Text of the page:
That's all that comes to mind at the moment, but I'd love to answer any other questions you have! Backpacking is a blast.
    Proud member of the "I'm In My 20's and Hope to Be a Good Rider Someday" clique

    PONY'TUDE



  3. #3
    Join Date
    Oct. 29, 2007
    Location
    TN
    Posts
    1,869

    Default

    Thanks! I do have an Osprey Ariel that I luuurv and used for the other type of "backpacking" (hosteling ), and since I hiked for a job my boots are good and broken in. I'm especially psyched because I'm moving to TN soon, and there's tons of good hiking in the area.

    Your gear hit on some of the ones I'm thinking about! Basically for water I'm considering SteriPen vs. gravity filtration bags (really popular with my coworkers), and for cooking I'm looking at the JetBoil system vs MSR Pocketrocket + GSI Ketalist cookset.
    "Things turn out best for the people who make the best of the way things turn out." ~John Wooden

    Phoenix Animal Rescue



  4. #4
    Join Date
    Feb. 16, 2012
    Location
    TN
    Posts
    477

    Default

    What part of TN? I moved from PA to TN about 4 years ago and love it I honestly don't have a lot of advice on back packing as a newbie myself but I would recommend the hennesy (sp?) hammocks as they come with the rain fly, bug net and hammock all in one which actually ends up cheeper and easier than if bought separately from someone like eno.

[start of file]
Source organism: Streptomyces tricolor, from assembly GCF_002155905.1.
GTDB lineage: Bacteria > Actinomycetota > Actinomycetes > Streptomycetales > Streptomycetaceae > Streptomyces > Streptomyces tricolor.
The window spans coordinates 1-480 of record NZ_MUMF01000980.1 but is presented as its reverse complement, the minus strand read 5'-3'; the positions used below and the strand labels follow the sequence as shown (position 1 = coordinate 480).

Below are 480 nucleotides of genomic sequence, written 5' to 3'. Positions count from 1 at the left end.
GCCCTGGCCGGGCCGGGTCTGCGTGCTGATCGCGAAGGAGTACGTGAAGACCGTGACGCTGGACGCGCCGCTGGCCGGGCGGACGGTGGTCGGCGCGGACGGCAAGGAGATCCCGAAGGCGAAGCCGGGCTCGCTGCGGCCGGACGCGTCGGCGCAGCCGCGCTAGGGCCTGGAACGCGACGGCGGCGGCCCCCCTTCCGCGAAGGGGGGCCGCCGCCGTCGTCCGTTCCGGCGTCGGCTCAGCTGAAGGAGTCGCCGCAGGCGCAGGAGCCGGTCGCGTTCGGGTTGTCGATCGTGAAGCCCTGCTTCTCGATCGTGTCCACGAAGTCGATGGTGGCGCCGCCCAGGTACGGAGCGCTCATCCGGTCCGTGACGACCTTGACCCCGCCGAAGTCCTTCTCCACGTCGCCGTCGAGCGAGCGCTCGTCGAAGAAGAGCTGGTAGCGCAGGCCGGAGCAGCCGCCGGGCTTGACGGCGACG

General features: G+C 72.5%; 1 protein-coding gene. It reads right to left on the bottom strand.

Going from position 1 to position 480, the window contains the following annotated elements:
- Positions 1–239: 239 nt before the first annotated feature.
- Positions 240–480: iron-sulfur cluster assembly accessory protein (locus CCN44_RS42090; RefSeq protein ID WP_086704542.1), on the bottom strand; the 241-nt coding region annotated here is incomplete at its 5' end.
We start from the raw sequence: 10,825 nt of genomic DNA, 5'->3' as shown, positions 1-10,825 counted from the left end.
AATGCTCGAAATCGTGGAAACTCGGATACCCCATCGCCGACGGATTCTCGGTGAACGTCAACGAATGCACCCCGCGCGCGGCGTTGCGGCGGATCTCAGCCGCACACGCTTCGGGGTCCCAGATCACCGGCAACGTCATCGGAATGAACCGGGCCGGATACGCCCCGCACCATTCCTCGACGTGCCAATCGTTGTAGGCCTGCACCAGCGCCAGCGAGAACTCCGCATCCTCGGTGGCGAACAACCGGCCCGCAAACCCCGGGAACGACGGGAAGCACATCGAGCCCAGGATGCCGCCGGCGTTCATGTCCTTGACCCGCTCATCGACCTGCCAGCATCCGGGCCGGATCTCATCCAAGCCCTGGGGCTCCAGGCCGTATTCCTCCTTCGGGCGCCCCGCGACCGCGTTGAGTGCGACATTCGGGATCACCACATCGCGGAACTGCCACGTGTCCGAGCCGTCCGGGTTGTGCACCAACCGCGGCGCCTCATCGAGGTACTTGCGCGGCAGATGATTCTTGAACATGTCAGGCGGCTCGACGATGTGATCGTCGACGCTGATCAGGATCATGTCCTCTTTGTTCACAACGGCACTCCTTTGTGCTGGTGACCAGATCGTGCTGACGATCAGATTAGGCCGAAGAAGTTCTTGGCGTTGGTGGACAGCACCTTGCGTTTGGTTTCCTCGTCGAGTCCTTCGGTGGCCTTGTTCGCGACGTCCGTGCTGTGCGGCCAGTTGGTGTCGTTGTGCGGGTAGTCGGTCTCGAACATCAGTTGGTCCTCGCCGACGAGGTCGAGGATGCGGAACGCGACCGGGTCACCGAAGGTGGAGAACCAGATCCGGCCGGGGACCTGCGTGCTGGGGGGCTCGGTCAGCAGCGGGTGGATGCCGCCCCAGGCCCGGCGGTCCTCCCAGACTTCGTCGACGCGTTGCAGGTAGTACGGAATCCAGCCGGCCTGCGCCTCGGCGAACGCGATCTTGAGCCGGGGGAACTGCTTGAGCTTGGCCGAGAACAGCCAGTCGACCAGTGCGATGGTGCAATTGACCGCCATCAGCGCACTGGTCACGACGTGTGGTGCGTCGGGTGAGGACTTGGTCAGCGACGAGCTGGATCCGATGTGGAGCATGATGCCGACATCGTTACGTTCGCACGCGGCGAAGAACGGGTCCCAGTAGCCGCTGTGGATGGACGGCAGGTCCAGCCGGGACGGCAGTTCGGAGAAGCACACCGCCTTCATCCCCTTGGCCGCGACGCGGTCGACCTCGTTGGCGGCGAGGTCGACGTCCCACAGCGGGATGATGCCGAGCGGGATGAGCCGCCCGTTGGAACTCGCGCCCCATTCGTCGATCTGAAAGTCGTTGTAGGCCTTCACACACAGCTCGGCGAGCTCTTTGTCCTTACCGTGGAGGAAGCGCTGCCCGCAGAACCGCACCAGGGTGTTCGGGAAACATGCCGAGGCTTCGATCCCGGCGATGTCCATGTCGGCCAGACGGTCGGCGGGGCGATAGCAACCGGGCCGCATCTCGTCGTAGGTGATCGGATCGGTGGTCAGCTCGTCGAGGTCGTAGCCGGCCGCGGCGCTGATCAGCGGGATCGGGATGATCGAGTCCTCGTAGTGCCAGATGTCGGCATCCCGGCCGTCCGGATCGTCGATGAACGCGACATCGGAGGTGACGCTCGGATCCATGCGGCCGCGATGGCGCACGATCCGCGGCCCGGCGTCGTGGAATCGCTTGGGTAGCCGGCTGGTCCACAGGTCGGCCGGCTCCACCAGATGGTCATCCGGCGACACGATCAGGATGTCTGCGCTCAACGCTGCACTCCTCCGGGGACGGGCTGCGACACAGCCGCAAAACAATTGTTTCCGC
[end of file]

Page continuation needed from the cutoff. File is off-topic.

Also look into sleeping mats with a hammock or a tent because they will keep you comfortable in a tent and help insulate you in a hammock if it gets cold.

    That and just remember ounces become pounds and pounds become pain....


    1 members found this post helpful.

  5. #5
    Join Date
    Jan. 9, 2006
    Location
    the land of sky-blue waters
    Posts
    622

    Default

    I don't backpack, but SO does-- he attempted a thruhike of the AT last year and is determined to finish it someday (made it from GA to 2/3 of the way through NH before he had to quit due to Lyme-related heart problems). He uses a homemade soda can alcohol stove that works really well and is super light, along with a bubble wrap foil pot cozy. For water purification, he currently uses Aquamira drops (preferred) or tablets, although he's looking into getting a gravity filtration setup. He says he's talked to a lot of hikers that have had problems with the Steripens just all of a sudden not working, so if you choose to go that route, have a backup system. He likes his TarpTent, but just got a hammock last summer and is in love with it, so he'll probably end up getting a tarp system for it.

    BF is CONSTANTLY upgrading his gear, so he now has close to two full sets of gear. Do your research, try out other people's gear if possible, and try to KNOW what you want BEFORE you buy. I just roll my eyes when BF decides that he HAS to have some piece of gear because it's the hot new thing and weighs 1/3 oz. less than what he already has. I know that keeping gear weight down is important, but there comes a point when it just becomes ridiculous.